“I was living in Florida. My mom was in Washington state and we were talking on the phone. She told me her shoulder hurt in a funny way and she was going to the doctor. The phone call came a few days later that she had lung cancer. It was terminal. It just rocked my world. I had two small boys but I needed to be with my mom. With the help of my husband and his family caring for my boys, I was able to fly to Washington to be with my mom. I was there for three months, from the time of diagnosis until the time she passed.
I cherish that time I had with my mom, but it’s also one of the hardest things I’ve ever done. As is often the case, even though there are six children in my family, the hands on care for my mom fell to me and my sister. There wasn’t any service available to help with in home care back then. We learned that although hospice offers an important service, often they only came in twice a week to check on my mom, reset her meds and maybe give her a bath. The rest of the care was up to us.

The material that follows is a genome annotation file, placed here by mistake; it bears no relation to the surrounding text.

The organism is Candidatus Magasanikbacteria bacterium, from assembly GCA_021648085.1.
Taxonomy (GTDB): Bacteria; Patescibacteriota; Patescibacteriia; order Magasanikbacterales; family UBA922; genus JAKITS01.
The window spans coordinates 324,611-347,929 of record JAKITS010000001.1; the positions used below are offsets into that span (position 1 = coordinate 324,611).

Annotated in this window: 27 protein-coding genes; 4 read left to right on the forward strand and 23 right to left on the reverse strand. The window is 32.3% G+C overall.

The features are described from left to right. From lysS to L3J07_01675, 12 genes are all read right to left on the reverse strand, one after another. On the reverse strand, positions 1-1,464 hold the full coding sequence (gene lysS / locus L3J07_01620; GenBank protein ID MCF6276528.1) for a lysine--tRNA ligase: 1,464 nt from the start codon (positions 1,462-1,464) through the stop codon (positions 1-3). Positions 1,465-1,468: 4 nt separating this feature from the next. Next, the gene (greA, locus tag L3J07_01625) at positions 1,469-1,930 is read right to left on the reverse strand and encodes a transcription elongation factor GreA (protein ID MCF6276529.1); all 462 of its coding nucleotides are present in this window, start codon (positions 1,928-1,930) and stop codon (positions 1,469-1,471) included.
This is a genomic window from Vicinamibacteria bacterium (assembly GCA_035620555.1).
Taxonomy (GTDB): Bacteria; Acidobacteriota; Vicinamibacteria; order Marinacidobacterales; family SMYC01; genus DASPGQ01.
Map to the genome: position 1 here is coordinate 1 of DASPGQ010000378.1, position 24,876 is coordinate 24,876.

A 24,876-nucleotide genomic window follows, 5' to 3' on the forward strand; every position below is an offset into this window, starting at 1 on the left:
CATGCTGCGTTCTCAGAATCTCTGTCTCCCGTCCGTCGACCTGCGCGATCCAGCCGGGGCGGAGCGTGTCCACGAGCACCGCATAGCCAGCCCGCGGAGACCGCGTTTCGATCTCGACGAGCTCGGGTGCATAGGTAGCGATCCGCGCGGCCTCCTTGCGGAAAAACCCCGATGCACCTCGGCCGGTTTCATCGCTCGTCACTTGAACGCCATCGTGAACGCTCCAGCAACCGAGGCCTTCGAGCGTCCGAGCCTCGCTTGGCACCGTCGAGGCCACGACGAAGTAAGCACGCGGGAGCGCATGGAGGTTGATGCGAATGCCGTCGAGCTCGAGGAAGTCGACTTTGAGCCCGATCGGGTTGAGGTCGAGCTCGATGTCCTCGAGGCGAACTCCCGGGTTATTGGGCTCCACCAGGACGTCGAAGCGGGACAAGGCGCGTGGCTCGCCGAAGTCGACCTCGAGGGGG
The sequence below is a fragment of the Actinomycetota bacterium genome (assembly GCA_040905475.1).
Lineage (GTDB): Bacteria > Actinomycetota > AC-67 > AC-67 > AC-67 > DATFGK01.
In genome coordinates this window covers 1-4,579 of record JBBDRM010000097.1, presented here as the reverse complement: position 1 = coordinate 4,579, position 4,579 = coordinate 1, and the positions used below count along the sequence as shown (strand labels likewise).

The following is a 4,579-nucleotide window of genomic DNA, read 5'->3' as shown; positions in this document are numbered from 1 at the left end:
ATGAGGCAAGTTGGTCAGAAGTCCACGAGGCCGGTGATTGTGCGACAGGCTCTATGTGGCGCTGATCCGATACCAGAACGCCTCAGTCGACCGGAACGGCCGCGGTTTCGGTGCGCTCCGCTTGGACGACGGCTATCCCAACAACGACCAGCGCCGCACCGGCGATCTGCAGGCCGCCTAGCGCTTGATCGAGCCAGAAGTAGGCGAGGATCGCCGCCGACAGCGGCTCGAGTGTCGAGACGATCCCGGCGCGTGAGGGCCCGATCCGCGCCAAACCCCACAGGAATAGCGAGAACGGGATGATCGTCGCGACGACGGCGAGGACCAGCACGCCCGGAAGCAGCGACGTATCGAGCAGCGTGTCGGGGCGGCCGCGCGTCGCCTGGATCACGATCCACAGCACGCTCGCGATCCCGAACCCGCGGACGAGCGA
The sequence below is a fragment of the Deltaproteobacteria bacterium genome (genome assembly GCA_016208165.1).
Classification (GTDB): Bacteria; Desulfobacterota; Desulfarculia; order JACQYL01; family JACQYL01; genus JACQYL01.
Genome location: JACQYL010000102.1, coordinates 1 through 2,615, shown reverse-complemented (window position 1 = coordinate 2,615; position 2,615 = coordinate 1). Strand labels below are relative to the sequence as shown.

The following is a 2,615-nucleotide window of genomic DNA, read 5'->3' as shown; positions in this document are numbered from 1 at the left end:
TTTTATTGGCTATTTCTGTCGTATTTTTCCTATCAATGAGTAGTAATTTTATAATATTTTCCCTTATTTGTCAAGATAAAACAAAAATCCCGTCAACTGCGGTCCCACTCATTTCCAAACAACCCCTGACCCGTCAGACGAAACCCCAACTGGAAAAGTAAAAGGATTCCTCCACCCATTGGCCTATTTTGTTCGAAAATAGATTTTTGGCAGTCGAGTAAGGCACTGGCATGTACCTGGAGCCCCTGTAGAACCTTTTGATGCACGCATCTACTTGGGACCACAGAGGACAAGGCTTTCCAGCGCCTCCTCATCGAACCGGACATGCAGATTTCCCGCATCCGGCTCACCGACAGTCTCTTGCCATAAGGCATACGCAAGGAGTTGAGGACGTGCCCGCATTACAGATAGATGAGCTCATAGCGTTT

My sister and I found it was a very intimate time with my mom. She, my dad and I were the last people there, holding her and then we let her go. We said, “It’s time for you to go.” She had one tear that went down her cheek, and she passed away.
I continued on with my life but I thought to myself, there has to be some type of service that would help families through this time. Caretaking can be exhausting and yet it is one of the most precious expressions of love we can give. To be able to help families navigate this journey and give them the practical help they need is such a privilege. I know why I do what I do. We may not be the largest business of our type in Tucson, but we do things for the right reasons and with the same heart I would want for my own mom.”